The Kindness of Strangers
Heather Armstrong of Dooce.com fame ran the New York Marathon this weekend (congratulations, Heather!) and broke her foot (feel better, Heather!). Her post about the reactions she’s encountered reminded me of the six months I spent wearing something like this:
Yes, I partially tore my ACL in a college fencing bout, and due to scheduling issues (my vacations, cross-referenced with the invasion of Panama, which if you do some very basic math will also tell you something about my age), I spent the better part of my senior year of college on crutches. Because I went to school out of state, I traveled a lot–even in the knee immobilizer. I became very familiar with bulkhead seats and the need to argue that, yes, it was unreasonable to expect me to go all the way to the back of the plane instead of violating the sanctity of the first/business class lavatory. (I remember saying to one flight attendant, “Seriously, I am willing to ask every person in first class if they really have a problem with this. Do you want me to do that? Because I’m happy to.” She acquiesced; if any of those passengers had did have a problem, they never hinted at it.)
In the course of those flights, and the wheelchair escorts to and from each gate, I seemed to meet every person traveling, each of whom wanted to talk about my knee. Which is why I later started reading true crime on airplanes, but that’s a story for a different post. Maybe.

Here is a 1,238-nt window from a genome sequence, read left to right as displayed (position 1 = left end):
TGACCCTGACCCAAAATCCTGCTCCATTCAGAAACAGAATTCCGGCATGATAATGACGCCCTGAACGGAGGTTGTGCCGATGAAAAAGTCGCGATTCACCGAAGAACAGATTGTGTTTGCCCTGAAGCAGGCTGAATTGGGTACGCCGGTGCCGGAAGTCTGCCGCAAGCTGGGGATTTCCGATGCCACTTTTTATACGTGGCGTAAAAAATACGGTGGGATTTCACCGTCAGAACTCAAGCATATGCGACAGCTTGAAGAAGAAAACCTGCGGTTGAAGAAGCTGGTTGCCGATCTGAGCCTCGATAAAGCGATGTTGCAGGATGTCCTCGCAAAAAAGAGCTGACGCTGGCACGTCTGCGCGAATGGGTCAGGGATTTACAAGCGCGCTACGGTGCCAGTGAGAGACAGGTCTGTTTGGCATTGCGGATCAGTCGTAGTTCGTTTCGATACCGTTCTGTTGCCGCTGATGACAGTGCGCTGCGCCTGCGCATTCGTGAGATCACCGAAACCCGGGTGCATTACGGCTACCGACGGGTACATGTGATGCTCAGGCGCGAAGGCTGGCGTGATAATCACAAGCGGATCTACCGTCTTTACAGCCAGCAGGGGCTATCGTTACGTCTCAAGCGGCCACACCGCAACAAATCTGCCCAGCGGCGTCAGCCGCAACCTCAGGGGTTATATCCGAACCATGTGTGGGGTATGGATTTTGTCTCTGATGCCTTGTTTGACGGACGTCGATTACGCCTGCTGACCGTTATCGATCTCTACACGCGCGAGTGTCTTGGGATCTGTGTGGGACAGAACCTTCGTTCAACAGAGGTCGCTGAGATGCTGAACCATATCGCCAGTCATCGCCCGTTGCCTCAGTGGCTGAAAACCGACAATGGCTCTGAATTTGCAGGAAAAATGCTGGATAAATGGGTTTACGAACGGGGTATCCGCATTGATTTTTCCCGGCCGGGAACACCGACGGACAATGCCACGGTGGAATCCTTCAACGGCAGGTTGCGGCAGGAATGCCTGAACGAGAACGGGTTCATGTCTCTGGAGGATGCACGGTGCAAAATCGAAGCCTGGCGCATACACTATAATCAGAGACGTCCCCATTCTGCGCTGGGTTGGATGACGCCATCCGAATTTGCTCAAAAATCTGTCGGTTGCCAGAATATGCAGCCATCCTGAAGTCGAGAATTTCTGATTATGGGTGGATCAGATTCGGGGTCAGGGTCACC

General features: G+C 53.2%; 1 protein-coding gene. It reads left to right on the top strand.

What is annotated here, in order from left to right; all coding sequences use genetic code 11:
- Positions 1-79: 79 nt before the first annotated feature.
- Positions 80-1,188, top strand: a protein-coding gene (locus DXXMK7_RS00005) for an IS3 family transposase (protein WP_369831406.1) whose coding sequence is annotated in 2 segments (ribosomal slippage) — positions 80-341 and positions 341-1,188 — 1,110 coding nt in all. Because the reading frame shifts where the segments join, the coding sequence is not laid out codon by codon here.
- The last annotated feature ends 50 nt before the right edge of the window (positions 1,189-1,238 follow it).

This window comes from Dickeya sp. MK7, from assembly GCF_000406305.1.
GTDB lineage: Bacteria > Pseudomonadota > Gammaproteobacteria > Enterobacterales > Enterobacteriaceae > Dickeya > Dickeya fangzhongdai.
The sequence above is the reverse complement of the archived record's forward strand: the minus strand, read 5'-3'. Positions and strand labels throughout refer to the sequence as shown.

Eventually I was able to jettison the knee immobilizer and just use the crutches. And I was struck by the looks I got from gate agents who seemed to think I was faking (because riding a wheelchair through the airport when you don’t need one is, apparently, cool enough to cause people to fake injuries). Heather’s post reminded me of that. It seems crutches aren’t enough.
So that was my senior year in college: a short fencing career, months on crutches, arthroscopy over Spring Break (woo hoo!), physical therapy, and arguing with airline staff. Which doesn’t even touch on this exchange as I waited for my surgery:
Surgeon: So how’s the knee feeling?
Me: You know, I really haven’t noticed it since I had the appendectomy.
Surgeon: [slightly alarmed] And when was this?
Me: Two weeks ago.
Surgeon: Uh huh. When did they say you could go back to normal activity?
Me: Well, I’m not supposed to lift anything for a few more weeks, but what do you mean by normal?
Surgeon: When did they say you could drive?
Me: Oh. You know, they didn’t say. But I’ve been driving for a week.
And then in the recovery room, I got hypothermia. Good times. Spring Break! Woo hoo!
Photo from Patterson Medical website.